162

Radiology

31

29

Pain clinic

4

26

Others

1

27

The checkpoints were E-, N-, and L-scores, which were compared between the M group and non-M group. Patient age was classified into three age groups, 20–49 years, 50–69 years, and 70 years or older, and the E-, N-, and L-scores of the M group and non-M group in each age group were compared. The patients were also divided into two groups by sex and the E-, N-, and L-scores in the M group and non-M group were also compared between men and women. Student’s t-test was used for statistical analysis and p < 0.05 was considered to indicate a significant difference.

Results

Average E-score was 27.5 ± 11.6 points in the M group and 26.6 ± 11.8 points in the non-M group, indicating that patients in the M group were slightly more extroverted than those in the non-M group, although this difference was not significant. Average N-score was 16.8 ± 11.5 points in the M group and 17.7 ± 12.2 points the non-M group, indicating that patients in the M group had a slightly lower neurotic tendency than those in the non-M group; however, again, this difference was not significant. Average L-score was 17.6 ± 7.0 points in the M group, significantly higher than that in the non-M group (16.8 ± 7.4 points; p < 0.01), suggesting that more of the patients in the M group had lying or exhibitionistic tendencies. Investigation by age and sex revealed no significant differences in E-, N-, and L-scores between the M group and the non-M group (Tables3 and4).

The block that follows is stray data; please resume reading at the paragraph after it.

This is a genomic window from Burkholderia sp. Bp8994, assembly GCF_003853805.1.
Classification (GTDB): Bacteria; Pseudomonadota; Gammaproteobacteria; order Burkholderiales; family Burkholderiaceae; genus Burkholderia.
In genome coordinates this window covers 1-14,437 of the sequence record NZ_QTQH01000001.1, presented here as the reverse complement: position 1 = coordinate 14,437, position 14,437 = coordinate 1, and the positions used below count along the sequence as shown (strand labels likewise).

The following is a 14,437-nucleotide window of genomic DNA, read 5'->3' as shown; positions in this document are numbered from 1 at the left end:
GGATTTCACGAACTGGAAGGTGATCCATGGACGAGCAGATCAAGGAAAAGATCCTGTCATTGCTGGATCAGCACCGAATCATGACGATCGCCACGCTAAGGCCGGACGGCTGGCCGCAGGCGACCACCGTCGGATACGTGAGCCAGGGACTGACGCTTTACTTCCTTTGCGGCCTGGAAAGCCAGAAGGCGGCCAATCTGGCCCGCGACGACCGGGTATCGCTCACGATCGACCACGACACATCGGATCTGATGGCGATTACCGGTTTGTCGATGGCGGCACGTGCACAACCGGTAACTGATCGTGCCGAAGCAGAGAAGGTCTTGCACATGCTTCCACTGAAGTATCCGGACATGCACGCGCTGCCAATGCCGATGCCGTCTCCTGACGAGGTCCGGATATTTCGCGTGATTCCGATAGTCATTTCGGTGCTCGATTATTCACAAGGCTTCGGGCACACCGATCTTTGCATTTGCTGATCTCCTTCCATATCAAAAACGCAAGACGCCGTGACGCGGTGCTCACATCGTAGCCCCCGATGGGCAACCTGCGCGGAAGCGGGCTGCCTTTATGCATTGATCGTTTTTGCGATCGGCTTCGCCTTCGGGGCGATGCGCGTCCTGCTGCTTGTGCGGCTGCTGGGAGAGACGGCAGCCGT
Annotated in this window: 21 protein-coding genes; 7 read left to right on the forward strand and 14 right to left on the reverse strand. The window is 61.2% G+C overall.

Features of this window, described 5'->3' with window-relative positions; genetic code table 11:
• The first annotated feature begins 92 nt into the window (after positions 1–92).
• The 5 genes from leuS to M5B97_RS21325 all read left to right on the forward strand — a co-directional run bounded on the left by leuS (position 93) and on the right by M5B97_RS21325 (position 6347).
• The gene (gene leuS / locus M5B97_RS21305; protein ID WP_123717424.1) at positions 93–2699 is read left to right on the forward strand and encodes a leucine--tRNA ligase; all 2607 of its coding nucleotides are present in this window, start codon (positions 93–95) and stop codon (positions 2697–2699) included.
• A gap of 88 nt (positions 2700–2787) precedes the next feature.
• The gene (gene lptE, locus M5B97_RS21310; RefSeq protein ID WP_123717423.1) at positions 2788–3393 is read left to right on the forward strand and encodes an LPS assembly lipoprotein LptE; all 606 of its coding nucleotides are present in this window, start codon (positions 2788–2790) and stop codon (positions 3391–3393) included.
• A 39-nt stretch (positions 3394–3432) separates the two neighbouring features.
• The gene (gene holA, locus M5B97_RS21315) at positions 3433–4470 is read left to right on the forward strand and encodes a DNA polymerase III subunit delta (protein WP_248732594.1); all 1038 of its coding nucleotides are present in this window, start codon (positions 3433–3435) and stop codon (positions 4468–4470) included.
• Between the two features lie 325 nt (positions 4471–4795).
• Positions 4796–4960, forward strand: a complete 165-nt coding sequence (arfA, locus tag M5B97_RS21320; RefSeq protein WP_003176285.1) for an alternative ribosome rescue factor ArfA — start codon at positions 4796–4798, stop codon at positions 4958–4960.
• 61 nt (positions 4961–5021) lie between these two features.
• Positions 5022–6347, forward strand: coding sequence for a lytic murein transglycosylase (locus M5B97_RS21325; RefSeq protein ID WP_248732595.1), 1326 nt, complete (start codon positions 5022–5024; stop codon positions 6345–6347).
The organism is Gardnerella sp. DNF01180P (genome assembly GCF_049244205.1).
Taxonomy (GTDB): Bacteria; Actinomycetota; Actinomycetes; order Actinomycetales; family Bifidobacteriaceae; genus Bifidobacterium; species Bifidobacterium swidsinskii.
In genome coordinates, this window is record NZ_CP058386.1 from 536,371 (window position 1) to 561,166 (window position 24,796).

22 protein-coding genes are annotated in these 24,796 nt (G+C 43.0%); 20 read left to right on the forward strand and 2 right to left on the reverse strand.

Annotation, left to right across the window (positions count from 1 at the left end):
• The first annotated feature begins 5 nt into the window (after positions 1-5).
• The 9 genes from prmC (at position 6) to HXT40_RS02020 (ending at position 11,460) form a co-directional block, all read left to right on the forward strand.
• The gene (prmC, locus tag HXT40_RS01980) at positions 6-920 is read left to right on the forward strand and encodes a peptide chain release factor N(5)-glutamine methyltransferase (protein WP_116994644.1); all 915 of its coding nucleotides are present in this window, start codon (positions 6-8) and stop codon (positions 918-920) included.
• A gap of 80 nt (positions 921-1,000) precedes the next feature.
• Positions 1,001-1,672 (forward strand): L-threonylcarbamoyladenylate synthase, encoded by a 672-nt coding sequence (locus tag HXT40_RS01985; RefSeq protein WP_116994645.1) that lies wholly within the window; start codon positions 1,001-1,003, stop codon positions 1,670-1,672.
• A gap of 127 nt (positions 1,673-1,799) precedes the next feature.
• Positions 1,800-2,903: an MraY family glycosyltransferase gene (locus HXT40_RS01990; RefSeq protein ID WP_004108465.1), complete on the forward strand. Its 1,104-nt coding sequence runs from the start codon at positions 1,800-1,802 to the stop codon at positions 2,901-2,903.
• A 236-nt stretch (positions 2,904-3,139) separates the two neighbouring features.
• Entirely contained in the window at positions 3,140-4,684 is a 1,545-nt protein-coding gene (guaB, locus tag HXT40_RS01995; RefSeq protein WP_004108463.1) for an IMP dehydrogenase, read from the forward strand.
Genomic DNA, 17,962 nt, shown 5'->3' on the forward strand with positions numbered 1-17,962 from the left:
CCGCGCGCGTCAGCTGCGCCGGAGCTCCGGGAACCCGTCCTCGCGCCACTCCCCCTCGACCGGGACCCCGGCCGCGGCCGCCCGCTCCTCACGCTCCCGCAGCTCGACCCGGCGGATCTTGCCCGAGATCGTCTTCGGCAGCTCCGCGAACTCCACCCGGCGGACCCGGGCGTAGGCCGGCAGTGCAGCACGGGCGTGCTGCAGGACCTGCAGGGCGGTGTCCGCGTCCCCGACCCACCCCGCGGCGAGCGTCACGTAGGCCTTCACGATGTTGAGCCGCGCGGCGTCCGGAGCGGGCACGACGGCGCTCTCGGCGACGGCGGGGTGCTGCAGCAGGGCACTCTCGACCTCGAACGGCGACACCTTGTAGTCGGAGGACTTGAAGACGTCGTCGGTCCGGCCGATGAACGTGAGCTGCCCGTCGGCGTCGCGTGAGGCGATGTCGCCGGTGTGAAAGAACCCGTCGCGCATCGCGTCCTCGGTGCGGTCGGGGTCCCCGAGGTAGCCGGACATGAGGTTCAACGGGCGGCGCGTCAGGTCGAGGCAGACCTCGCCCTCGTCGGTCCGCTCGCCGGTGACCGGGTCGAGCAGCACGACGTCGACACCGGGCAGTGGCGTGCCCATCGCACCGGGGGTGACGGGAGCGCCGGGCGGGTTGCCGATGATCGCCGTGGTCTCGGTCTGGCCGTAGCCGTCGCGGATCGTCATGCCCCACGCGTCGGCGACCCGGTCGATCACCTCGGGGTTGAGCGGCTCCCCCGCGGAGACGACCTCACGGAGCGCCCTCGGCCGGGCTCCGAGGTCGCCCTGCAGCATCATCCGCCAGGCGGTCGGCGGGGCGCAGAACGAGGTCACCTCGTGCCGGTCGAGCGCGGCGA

Table 3

Age of patients and scores in malignant group (M group) and non-malignant group (non-M group)

Age of patients (years)

M group (n = 603)

Non-M group (n = 2400)

E-score

N-score

L-score

E-score

N-score

L-score

20–49

27.3 ± 13.1

17.5 ± 11.6

17.7 ± 6.4

26.5 ± 12.1

18.4 ± 13.0

16.4 ± 6.6

50–69

27.1 ± 11.0

16.5 ± 11.2

17.1 ± 5.8

26.3 ± 12.4

17.4 ± 12.4

16.4 ± 6.8

70-

28.0 ± 11.7

16.3 ± 11.5

18.0 ± 7.0

27.1 ± 11.3

17.2 ± 11.3

17.7 ± 6.9

No significant differences between the two groups.

Table 4

Gender of patients and scores in malignant group (M group) and non-malignant group (non-M group)

Gender

M group (n = 603)

Non-M group (n = 2400)

E-score

N-score

L-score

E-score

N-score

L-score

Male

27.4 ± 11.9

16.5 ± 12.1

17.4 ± 6.9

26.9 ± 11.9

17.3 ± 11.0

16.7 ± 7.1

Female

27.8 ± 11.2

17.0 ± 12.2

17.8 ± 7.3

26.1 ± 11.8

18.0 ± 12.2

17.0 ± 7.4

No significant differences between the two groups.

Discussion

The possibility that personality may be a risk factor for the development of malignant tumors has been suggested[2, 7, 8]. Eysenck et al.[2] mentioned that personality, rather than smoking, may be strongly associated with the development of lung cancer. Temoshok et al.[8], reported that persons who tend to inhibit feelings such as anger or fear and make an effort to give a healthy impression may be more likely to develop malignant melanoma. However, the results of a few large cohort prospective study revealed that personality has no association with the development of cancer[911]. It had also been reported that personality may influence the progression or mortality of malignant tumors via action on the immune or endocrine systems[12]. However, the results of recent prospective studies by Nakaya et al. suggest that psychological elements do not significantly influence the progression or mortality of cancer[13, 14].